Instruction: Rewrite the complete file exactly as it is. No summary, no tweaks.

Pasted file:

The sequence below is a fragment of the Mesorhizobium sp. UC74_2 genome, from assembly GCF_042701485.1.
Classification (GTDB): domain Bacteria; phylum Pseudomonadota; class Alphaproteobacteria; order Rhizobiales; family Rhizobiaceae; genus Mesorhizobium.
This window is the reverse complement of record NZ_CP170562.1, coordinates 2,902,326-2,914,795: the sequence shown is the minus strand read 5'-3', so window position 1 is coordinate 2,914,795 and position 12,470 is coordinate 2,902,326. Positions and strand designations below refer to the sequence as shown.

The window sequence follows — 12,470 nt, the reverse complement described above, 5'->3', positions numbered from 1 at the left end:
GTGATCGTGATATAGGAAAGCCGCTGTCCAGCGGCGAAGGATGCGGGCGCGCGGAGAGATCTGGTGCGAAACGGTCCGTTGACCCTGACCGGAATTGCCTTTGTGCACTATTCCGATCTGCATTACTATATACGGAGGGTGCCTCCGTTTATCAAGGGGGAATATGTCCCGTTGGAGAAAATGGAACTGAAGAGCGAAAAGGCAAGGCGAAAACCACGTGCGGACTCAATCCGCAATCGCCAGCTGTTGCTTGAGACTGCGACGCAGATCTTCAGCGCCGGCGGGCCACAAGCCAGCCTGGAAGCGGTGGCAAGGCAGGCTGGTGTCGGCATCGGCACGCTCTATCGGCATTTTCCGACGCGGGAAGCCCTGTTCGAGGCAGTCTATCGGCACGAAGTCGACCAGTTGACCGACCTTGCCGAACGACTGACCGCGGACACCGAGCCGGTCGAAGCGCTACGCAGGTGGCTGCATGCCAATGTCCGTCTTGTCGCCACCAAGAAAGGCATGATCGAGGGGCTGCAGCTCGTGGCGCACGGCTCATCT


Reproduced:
The sequence below is a fragment of the Mesorhizobium sp. UC74_2 genome, from assembly GCF_042701485.1.
Classification (GTDB): domain Bacteria; phylum Pseudomonadota; class Alphaproteobacteria; order Rhizobiales; family Rhizobiaceae; genus Mesorhizobium.
This window is the reverse complement of record NZ_CP170562.1, coordinates 2,902,326-2,914,795: the sequence shown is the minus strand read 5'-3', so window position 1 is coordinate 2,914,795 and position 12,470 is coordinate 2,902,326. Positions and strand designations below refer to the sequence as shown.

The window sequence follows — 12,470 nt, the reverse complement described above, 5'->3', positions numbered from 1 at the left end:
GTGATCGTGATATAGGAAAGCCGCTGTCCAGCGGCGAAGGATGCGGGCGCGCGGAGAGATCTGGTGCGAAACGGTCCGTTGACCCTGACCGGAATTGCCTTTGTGCACTATTCCGATCTGCATTACTATATACGGAGGGTGCCTCCGTTTATCAAGGGGGAATATGTCCCGTTGGAGAAAATGGAACTGAAGAGCGAAAAGGCAAGGCGAAAACCACGTGCGGACTCAATCCGCAATCGCCAGCTGTTGCTTGAGACTGCGACGCAGATCTTCAGCGCCGGCGGGCCACAAGCCAGCCTGGAAGCGGTGGCAAGGCAGGCTGGTGTCGGCATCGGCACGCTCTATCGGCATTTTCCGACGCGGGAAGCCCTGTTCGAGGCAGTCTATCGGCACGAAGTCGACCAGTTGACCGACCTTGCCGAACGACTGACCGCGGACACCGAGCCGGTCGAAGCGCTACGCAGGTGGCTGCATGCCAATGTCCGTCTTGTCGCCACCAAGAAAGGCATGATCGAGGGGCTGCAGCTCGTGGCGCACGGCTCATCT